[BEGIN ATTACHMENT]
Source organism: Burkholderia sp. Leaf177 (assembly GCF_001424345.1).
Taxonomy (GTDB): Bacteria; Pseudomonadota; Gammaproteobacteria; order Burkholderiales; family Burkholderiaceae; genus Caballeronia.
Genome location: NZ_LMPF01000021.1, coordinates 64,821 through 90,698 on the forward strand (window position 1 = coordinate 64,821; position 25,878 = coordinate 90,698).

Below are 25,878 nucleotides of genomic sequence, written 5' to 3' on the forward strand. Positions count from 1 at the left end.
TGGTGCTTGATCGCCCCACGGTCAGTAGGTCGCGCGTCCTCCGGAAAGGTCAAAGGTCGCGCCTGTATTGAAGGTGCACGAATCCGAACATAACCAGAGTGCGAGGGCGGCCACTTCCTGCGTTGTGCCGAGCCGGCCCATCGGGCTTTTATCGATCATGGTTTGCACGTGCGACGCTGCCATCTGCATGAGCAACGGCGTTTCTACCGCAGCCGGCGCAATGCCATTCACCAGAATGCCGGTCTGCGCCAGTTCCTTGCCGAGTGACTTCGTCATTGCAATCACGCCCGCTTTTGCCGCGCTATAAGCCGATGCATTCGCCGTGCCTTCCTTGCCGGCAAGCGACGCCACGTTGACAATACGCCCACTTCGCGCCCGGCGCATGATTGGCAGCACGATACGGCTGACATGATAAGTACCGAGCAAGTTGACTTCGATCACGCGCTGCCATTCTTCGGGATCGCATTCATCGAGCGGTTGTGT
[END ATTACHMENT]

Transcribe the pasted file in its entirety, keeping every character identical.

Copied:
Source organism: Burkholderia sp. Leaf177 (assembly GCF_001424345.1).
Taxonomy (GTDB): Bacteria; Pseudomonadota; Gammaproteobacteria; order Burkholderiales; family Burkholderiaceae; genus Caballeronia.
Genome location: NZ_LMPF01000021.1, coordinates 64,821 through 90,698 on the forward strand (window position 1 = coordinate 64,821; position 25,878 = coordinate 90,698).

Below are 25,878 nucleotides of genomic sequence, written 5' to 3' on the forward strand. Positions count from 1 at the left end.
TGGTGCTTGATCGCCCCACGGTCAGTAGGTCGCGCGTCCTCCGGAAAGGTCAAAGGTCGCGCCTGTATTGAAGGTGCACGAATCCGAACATAACCAGAGTGCGAGGGCGGCCACTTCCTGCGTTGTGCCGAGCCGGCCCATCGGGCTTTTATCGATCATGGTTTGCACGTGCGACGCTGCCATCTGCATGAGCAACGGCGTTTCTACCGCAGCCGGCGCAATGCCATTCACCAGAATGCCGGTCTGCGCCAGTTCCTTGCCGAGTGACTTCGTCATTGCAATCACGCCCGCTTTTGCCGCGCTATAAGCCGATGCATTCGCCGTGCCTTCCTTGCCGGCAAGCGACGCCACGTTGACAATACGCCCACTTCGCGCCCGGCGCATGATTGGCAGCACGATACGGCTGACATGATAAGTACCGAGCAAGTTGACTTCGATCACGCGCTGCCATTCTTCGGGATCGCATTCATCGAGCGGTTGTGT